With the growth in online bidding resulting from the COVID-19 crisis, where up to 300 lots can be offered in one auction, it might be timely to remind auctioneers – and through them, their buyers and sellers – of the professional standards and guidance given by RICS to its members who hold auctions. While this guidance was written with physical room auctions in mind, the guidance applies equally to all forms of auctions
Auctioneers selling real estate (incorporating Common Auction Conditions), RICS professional statement, England and Wales 7th edition, March 2018 can be downloaded free of charge.
RICS members must conduct business in an honest, fair, transparent and professional manner. If a client wishes you to act in a way that offends these codes then you have an obligation to explain to the client why you cannot act for them.
Auctioneers have to follow a number of statutory regulations including the Estate Agents Act 1979 which requires them, among other things, to disclose any personal interest in the property. ‘Personal interest' is defined widely and includes any interest owned by a family member or any other relative.
It is also mandatory to comply with the Money Laundering, Terrorist Financing and Transfer of Funds (Information on the Payer) Regulations 2017 which includes registration with HMRC.
RICS members must comply with the Consumer Protection from Unfair Trading Regulations 2008 (CPR) and Business Protection from Unfair Trading Regulations 2008. These apply to practices before, during and after a contract is made. The CPRs contain a general prohibition of unfair commercial practices They also prohibit 31 specific commercial practices and specifically ban using ‘bait advertising’ techniques.
A guide price is usually first published when the auction marketing starts. The guide price can either be a single figure or a range of figures. A buyer can then decide whether to pursue a possible purchase.
An auctioneer usually provides a definition of the guide price. This can be the seller’s minimum acceptable price, which also represents the reserve if this has been fixed. The reserve price is the price below which the auctioneer cannot sell at auction. The reserve price can be fixed by the seller nearer the day of the auction in the light of interest shown during the marketing period.
The auctioneer should be aware of the seller’s minimum price expectations at the start of the instruction. If it is a range then the guide price should not be lower than the bottom of the range. If the definition is the seller’s minimum acceptable price then if there is any change in this after marketing has begun, the previously published price guide may become misleading. In these circumstances, the guide price should be changed to reflect this immediately.
If a payment, in addition to the usual deposit is to be imposed by the seller, for example a seller’s buyer’s premium, contribution to the seller’s agents or solicitor’s fees and costs, then notice should be given to prospective buyers as soon as marketing commences or as soon as the auctioneer is made aware of them.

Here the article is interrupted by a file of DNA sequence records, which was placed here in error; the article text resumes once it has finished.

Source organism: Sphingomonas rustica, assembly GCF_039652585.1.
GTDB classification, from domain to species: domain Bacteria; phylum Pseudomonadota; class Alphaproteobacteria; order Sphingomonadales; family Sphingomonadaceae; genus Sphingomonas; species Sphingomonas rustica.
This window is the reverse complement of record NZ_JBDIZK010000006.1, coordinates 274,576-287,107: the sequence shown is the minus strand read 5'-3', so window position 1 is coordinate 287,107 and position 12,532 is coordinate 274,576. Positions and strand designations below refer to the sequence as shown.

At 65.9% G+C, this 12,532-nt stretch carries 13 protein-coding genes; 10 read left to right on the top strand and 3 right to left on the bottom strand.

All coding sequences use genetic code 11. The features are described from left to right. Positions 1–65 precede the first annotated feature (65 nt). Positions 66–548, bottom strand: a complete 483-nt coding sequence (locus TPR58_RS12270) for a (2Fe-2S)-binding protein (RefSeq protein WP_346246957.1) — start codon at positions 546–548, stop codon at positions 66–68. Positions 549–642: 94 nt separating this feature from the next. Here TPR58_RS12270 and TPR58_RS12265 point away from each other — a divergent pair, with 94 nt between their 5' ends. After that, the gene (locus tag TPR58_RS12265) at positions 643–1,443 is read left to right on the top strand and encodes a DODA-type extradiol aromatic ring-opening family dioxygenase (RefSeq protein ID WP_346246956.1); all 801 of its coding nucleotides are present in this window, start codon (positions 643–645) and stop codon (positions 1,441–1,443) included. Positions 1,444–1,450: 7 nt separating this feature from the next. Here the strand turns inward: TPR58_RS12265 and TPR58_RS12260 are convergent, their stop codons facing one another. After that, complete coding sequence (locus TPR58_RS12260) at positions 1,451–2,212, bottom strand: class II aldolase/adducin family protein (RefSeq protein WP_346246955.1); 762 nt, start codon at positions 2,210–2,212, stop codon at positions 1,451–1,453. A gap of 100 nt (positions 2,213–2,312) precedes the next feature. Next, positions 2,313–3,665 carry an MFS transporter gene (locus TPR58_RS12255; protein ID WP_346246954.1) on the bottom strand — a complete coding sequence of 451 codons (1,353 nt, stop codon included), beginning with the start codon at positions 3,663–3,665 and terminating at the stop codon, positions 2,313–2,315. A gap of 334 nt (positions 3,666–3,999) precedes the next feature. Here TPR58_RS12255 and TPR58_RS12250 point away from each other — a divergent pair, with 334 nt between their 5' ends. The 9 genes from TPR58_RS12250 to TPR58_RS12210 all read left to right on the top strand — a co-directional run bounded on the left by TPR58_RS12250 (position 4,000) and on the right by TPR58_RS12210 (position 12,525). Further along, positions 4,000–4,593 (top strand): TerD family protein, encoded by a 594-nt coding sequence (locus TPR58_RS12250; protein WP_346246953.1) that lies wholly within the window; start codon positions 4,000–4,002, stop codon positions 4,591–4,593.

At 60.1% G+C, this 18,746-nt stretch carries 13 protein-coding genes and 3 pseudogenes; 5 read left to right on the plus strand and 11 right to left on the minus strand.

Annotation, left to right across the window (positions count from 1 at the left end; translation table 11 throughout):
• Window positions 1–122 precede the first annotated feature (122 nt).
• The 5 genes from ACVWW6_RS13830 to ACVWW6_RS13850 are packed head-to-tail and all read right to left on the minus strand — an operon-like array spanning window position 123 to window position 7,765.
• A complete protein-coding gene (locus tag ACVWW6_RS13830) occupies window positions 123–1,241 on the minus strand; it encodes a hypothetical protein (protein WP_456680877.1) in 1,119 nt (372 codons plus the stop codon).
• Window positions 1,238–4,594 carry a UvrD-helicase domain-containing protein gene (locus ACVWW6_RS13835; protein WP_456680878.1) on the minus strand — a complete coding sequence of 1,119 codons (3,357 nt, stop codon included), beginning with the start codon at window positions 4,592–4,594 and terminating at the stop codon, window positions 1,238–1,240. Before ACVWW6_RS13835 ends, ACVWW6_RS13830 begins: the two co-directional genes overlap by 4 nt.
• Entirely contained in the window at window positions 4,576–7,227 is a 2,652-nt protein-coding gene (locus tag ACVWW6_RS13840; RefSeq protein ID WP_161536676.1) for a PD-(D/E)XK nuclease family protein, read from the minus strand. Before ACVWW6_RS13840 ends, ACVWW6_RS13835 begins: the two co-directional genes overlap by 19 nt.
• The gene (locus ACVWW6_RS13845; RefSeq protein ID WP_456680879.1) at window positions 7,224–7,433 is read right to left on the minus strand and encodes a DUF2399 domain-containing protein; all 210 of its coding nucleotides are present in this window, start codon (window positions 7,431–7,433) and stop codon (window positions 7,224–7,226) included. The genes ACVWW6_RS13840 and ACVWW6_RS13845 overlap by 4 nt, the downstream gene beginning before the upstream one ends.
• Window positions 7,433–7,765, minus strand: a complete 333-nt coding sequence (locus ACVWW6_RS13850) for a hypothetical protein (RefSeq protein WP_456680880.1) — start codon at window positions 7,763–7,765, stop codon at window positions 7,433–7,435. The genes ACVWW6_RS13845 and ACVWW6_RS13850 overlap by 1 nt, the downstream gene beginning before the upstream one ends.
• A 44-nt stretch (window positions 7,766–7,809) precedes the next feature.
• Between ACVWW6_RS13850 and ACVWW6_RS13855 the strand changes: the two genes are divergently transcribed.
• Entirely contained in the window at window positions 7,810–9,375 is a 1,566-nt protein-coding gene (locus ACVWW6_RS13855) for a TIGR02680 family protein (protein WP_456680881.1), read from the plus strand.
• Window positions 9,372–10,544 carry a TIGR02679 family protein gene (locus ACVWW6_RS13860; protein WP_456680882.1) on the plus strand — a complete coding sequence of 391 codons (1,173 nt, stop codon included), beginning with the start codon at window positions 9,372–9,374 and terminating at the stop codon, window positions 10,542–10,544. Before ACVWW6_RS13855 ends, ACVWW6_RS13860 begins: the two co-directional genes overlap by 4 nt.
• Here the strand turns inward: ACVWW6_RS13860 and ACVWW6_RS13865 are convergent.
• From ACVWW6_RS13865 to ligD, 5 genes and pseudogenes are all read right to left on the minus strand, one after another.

All additional charges should be clearly included in the special conditions of sale so that the buyer can calculate the full cost of purchase. If the special conditions have been published without the additional charges then these should be clearly noted in the addendum.
If payment in addition to the usual deposit is to be imposed by the auctioneer on the buyer in the form of a buyer’s premium and/or administration charge, this should be clearly stated in the particulars at the outset of marketing so that the buyer can calculate the extra costs of purchase.
If it is a conditional sale the buyer should be clearly informed in the special conditions and the particulars what monies the seller and/or auctioneer will retain if the contract does not proceed to completion.
Where a lot fails to reach the reserve price or is ‘bought in’ by the seller, auctioneers should:
Published results must be accurate and should not include VAT. When a property is sold before or after auction, it is usual not to publish the sale price without the consent of the seller and the buyer.
When a sale is subject to conditions or is called ‘a conditional sale’ the conditions should be clearly stated in the results and cannot be shown as sold until the conditions have been satisfied, the sale completed and the final sale price recorded.
RICS’ Common Auction Conditions (CAC) are designed for real estate auctions, to set a consistent practice across the industry. They have been published to make the conditions of the auction and contract as clear as possible for the benefit of bidders, buyers and sellers.
RICS owns the copyright in all editions of the CAC, but permits the free use of the 4th edition if the auctioneer, among other things:
RICS reserves the right to withdraw its licence to use this and any previous edition of the CAC.
Auctioneers should have a good understanding of them, including the following conditions:
Be aware of any changes the seller’s solicitor has made in the special conditions of sale.
Related competencies include: Auctioneering, Ethics, rules of conduct and professionalism